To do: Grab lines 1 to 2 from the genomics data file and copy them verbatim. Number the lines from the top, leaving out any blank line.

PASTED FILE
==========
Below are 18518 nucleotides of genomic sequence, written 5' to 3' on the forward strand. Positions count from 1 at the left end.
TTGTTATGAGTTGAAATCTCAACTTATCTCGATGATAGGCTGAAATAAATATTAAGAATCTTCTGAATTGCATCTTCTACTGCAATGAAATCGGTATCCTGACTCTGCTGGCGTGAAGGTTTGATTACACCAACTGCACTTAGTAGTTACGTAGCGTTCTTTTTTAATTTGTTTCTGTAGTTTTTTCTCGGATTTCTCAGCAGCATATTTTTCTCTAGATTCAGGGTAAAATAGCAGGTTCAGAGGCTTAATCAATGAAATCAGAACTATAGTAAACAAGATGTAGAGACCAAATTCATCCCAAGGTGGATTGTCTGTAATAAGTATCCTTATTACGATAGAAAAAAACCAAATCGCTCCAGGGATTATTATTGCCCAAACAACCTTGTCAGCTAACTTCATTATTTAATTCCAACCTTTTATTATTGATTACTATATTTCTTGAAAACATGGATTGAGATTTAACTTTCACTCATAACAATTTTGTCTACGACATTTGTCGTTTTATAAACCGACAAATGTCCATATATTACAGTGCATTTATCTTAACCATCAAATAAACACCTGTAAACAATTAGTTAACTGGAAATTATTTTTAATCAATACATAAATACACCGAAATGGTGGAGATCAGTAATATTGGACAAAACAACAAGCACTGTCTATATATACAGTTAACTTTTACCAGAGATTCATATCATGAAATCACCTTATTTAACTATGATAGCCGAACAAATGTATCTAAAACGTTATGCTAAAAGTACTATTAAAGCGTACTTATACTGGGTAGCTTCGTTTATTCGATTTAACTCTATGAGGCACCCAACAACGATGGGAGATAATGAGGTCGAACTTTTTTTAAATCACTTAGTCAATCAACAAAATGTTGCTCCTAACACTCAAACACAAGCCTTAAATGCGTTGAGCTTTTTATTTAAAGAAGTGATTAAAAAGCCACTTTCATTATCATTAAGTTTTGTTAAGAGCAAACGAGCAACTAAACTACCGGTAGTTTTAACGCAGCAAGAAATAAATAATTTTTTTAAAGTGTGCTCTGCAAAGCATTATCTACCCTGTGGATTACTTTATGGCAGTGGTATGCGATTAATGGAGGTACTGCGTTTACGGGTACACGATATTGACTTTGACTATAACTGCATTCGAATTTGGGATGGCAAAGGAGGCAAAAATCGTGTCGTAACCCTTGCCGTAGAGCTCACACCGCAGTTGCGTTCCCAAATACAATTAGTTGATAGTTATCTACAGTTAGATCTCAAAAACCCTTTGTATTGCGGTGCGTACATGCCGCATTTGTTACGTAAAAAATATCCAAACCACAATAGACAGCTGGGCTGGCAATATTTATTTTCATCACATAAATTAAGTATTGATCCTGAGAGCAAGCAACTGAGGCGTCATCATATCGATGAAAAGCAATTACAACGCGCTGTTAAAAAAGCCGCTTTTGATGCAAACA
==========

Below are 18518 nucleotides of genomic sequence, written 5' to 3' on the forward strand. Positions count from 1 at the left end.
TTGTTATGAGTTGAAATCTCAACTTATCTCGATGATAGGCTGAAATAAATATTAAGAATCTTCTGAATTGCATCTTCTACTGCAATGAAATCGGTATCCTGACTCTGCTGGCGTGAAGGTTTGATTACACCAACTGCACTTAGTAGTTACGTAGCGTTCTTTTTTAATTTGTTTCTGTAGTTTTTTCTCGGATTTCTCAGCAGCATATTTTTCTCTAGATTCAGGGTAAAATAGCAGGTTCAGAGGCTTAATCAATGAAATCAGAACTATAGTAAACAAGATGTAGAGACCAAATTCATCCCAAGGTGGATTGTCTGTAATAAGTATCCTTATTACGATAGAAAAAAACCAAATCGCTCCAGGGATTATTATTGCCCAAACAACCTTGTCAGCTAACTTCATTATTTAATTCCAACCTTTTATTATTGATTACTATATTTCTTGAAAACATGGATTGAGATTTAACTTTCACTCATAACAATTTTGTCTACGACATTTGTCGTTTTATAAACCGACAAATGTCCATATATTACAGTGCATTTATCTTAACCATCAAATAAACACCTGTAAACAATTAGTTAACTGGAAATTATTTTTAATCAATACATAAATACACCGAAATGGTGGAGATCAGTAATATTGGACAAAACAACAAGCACTGTCTATATATACAGTTAACTTTTACCAGAGATTCATATCATGAAATCACCTTATTTAACTATGATAGCCGAACAAATGTATCTAAAACGTTATGCTAAAAGTACTATTAAAGCGTACTTATACTGGGTAGCTTCGTTTATTCGATTTAACTCTATGAGGCACCCAACAACGATGGGAGATAATGAGGTCGAACTTTTTTTAAATCACTTAGTCAATCAACAAAATGTTGCTCCTAACACTCAAACACAAGCCTTAAATGCGTTGAGCTTTTTATTTAAAGAAGTGATTAAAAAGCCACTTTCATTATCATTAAGTTTTGTTAAGAGCAAACGAGCAACTAAACTACCGGTAGTTTTAACGCAGCAAGAAATAAATAATTTTTTTAAAGTGTGCTCTGCAAAGCATTATCTACCCTGTGGATTACTTTATGGCAGTGGTATGCGATTAATGGAGGTACTGCGTTTACGGGTACACGATATTGACTTTGACTATAACTGCATTCGAATTTGGGATGGCAAAGGAGGCAAAAATCGTGTCGTAACCCTTGCCGTAGAGCTCACACCGCAGTTGCGTTCCCAAATACAATTAGTTGATAGTTATCTACAGTTAGATCTCAAAAACCCTTTGTATTGCGGTGCGTACATGCCGCATTTGTTACGTAAAAAATATCCAAACCACAATAGACAGCTGGGCTGGCAATATTTATTTTCATCACATAAATTAAGTATTGATCCTGAGAGCAAGCAACTGAGGCGTCATCATATCGATGAAAAGCAATTACAACGCGCTGTTAAAAAAGCCGCTTTTGATGCAAACA